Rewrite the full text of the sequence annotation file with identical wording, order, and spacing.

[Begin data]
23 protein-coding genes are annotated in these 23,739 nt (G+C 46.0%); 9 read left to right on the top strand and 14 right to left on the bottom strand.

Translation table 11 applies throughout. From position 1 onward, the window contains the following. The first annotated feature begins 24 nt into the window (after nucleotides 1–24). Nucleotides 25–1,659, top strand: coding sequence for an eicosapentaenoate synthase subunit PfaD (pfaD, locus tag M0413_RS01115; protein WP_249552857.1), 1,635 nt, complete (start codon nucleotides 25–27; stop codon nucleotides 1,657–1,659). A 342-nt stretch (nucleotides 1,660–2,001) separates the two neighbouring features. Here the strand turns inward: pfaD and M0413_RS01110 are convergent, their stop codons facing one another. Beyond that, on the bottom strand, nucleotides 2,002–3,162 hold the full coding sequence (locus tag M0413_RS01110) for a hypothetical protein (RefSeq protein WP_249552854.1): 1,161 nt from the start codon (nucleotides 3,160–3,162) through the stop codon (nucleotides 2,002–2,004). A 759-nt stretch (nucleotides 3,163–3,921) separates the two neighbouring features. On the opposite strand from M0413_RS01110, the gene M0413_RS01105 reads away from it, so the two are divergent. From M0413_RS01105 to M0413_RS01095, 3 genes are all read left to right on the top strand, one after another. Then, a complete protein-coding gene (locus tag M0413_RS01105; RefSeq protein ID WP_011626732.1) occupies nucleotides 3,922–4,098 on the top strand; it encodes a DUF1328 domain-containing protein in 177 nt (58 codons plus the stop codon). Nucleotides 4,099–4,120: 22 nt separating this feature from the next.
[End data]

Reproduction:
23 protein-coding genes are annotated in these 23,739 nt (G+C 46.0%); 9 read left to right on the top strand and 14 right to left on the bottom strand.

Translation table 11 applies throughout. From position 1 onward, the window contains the following. The first annotated feature begins 24 nt into the window (after nucleotides 1–24). Nucleotides 25–1,659, top strand: coding sequence for an eicosapentaenoate synthase subunit PfaD (pfaD, locus tag M0413_RS01115; protein WP_249552857.1), 1,635 nt, complete (start codon nucleotides 25–27; stop codon nucleotides 1,657–1,659). A 342-nt stretch (nucleotides 1,660–2,001) separates the two neighbouring features. Here the strand turns inward: pfaD and M0413_RS01110 are convergent, their stop codons facing one another. Beyond that, on the bottom strand, nucleotides 2,002–3,162 hold the full coding sequence (locus tag M0413_RS01110) for a hypothetical protein (RefSeq protein WP_249552854.1): 1,161 nt from the start codon (nucleotides 3,160–3,162) through the stop codon (nucleotides 2,002–2,004). A 759-nt stretch (nucleotides 3,163–3,921) separates the two neighbouring features. On the opposite strand from M0413_RS01110, the gene M0413_RS01105 reads away from it, so the two are divergent. From M0413_RS01105 to M0413_RS01095, 3 genes are all read left to right on the top strand, one after another. Then, a complete protein-coding gene (locus tag M0413_RS01105; RefSeq protein ID WP_011626732.1) occupies nucleotides 3,922–4,098 on the top strand; it encodes a DUF1328 domain-containing protein in 177 nt (58 codons plus the stop codon). Nucleotides 4,099–4,120: 22 nt separating this feature from the next.